One of the main issues that archaeologists deal with is identifying a site. Site identification helps in linking historical sources related to the site with archaeological data, and apply a well-rounded approach to the site’s past.
It is many times difficult to identify a site, since the only way to be certain of a site’s identification is to find an inscription with the site’s name. this is not all that common in the Bronze and Iron Ages, when inscriptions are hard to come by. Another way is if the site’s original name was preserved. this is more common, although not always is it the case. Finally, if one analyzes the historical data, and is able to pinpoint the location of a specific site mentioned in historical sources, then a possible identification can be offered.
In the case of Tel Burna, with no excavation material available, the problem is even more difficult. despite this, several scholars have suggested identifying the site with Biblical Libnah (although one should note that nearby Tel Zayit is a very likely candidate as well – as Ron Tappy, the excavator their, has recently published).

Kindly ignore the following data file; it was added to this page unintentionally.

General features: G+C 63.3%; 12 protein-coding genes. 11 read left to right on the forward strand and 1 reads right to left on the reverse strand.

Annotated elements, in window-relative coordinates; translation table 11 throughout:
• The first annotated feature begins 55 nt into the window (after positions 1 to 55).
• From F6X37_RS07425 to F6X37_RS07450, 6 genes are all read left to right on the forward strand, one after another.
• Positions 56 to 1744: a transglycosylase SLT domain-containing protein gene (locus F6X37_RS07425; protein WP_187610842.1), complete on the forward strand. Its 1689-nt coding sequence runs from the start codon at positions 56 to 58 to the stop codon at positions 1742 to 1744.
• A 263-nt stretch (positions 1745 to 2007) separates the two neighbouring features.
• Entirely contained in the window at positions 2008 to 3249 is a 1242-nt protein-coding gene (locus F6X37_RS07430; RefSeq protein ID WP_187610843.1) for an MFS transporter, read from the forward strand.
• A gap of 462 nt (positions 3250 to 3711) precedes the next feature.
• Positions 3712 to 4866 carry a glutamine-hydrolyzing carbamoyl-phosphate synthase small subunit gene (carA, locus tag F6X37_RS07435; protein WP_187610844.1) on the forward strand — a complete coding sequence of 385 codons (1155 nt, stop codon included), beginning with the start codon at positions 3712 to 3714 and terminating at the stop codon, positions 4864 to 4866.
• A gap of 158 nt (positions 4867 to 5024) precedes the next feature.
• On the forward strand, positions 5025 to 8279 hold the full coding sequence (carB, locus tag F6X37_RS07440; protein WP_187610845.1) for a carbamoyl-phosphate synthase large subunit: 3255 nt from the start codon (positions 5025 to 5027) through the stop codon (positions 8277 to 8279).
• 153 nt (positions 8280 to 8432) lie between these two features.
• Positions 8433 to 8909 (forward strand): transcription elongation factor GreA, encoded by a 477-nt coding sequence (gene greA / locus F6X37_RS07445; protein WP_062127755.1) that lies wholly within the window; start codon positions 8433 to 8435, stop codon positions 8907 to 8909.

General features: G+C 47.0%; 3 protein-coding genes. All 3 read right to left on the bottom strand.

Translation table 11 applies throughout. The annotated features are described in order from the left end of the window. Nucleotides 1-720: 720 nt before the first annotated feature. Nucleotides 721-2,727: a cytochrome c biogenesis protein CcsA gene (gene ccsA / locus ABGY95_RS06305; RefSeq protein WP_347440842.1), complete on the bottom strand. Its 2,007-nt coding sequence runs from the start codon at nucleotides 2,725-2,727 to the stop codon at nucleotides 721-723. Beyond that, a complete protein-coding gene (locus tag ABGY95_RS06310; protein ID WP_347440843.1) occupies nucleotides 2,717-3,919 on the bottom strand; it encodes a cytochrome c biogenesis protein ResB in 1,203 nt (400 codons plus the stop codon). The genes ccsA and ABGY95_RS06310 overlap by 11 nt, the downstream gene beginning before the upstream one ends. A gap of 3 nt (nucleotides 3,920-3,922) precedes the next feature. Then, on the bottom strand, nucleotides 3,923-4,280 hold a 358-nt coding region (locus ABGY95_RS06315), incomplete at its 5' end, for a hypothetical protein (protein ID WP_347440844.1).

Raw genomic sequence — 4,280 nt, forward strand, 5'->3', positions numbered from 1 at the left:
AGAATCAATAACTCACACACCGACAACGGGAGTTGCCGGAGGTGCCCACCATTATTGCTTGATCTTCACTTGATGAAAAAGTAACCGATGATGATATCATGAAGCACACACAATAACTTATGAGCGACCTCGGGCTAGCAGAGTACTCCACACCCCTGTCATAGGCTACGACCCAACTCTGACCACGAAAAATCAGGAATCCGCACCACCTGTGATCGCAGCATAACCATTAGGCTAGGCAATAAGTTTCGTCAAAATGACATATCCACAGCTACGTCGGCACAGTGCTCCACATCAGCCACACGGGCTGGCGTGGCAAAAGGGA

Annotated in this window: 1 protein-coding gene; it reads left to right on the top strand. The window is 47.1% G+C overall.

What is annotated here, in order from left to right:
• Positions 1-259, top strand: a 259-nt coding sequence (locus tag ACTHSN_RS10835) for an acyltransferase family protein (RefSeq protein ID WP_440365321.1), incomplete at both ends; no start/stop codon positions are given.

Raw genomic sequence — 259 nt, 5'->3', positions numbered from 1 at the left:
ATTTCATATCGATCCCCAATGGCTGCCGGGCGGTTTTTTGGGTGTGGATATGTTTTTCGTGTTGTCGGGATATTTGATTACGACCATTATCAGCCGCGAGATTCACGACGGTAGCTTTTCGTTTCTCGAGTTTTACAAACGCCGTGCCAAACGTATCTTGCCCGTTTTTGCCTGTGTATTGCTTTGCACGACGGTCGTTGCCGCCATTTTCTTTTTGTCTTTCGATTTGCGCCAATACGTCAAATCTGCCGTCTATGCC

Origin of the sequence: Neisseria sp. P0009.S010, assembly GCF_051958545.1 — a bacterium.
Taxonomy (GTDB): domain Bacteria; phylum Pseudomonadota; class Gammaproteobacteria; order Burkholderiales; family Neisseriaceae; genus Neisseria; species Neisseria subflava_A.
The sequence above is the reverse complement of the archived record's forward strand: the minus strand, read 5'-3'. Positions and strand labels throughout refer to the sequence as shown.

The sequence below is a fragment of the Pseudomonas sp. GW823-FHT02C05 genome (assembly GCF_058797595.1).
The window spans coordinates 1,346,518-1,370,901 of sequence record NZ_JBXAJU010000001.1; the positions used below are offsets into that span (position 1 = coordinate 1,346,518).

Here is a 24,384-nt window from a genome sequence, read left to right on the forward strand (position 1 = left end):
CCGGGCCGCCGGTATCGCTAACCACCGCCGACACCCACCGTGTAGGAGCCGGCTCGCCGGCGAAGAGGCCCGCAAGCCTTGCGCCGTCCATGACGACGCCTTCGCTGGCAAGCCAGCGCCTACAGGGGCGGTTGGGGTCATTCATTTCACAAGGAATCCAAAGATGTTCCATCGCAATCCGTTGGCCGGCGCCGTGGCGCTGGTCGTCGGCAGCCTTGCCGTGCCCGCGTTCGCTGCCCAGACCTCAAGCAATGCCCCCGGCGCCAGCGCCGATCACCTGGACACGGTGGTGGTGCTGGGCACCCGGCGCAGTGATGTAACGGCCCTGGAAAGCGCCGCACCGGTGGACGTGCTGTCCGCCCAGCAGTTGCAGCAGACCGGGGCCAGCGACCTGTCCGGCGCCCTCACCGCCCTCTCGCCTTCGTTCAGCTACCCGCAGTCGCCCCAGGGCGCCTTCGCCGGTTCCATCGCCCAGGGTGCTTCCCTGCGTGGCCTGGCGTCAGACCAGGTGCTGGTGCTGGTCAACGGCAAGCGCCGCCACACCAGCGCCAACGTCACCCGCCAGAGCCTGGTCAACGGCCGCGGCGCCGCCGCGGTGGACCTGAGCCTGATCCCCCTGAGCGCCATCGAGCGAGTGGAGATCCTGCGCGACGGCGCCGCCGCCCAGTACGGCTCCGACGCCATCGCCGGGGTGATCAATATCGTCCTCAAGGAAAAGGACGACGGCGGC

Libnah was a Canaanite town that was conquered by Joshua who allotted it to the tribe of Judah (Josh. 10:29-30; 15:42). The city was chosen as one of the Levitical cities (Josh. 21:13), which points to its role as a border site. According to 2 Kgs. 8:22 (and 2 Chr. 21:10), the city of Libnah was involved in the rebellion against Jehoram the king of Judah (in 9th century BCE) and later, a woman from Libnah married King Josiah in the 7th century BCE (Kings 23:31-32;2 Kings 24:17-18; Jeremiah 22:11).
In any case, even if the site is not Libnah, it is clear for the survey results (which will be mentioned in an upcoming post) that the site was a very important site in the Iron Age, along the border between Judah and the Philistines.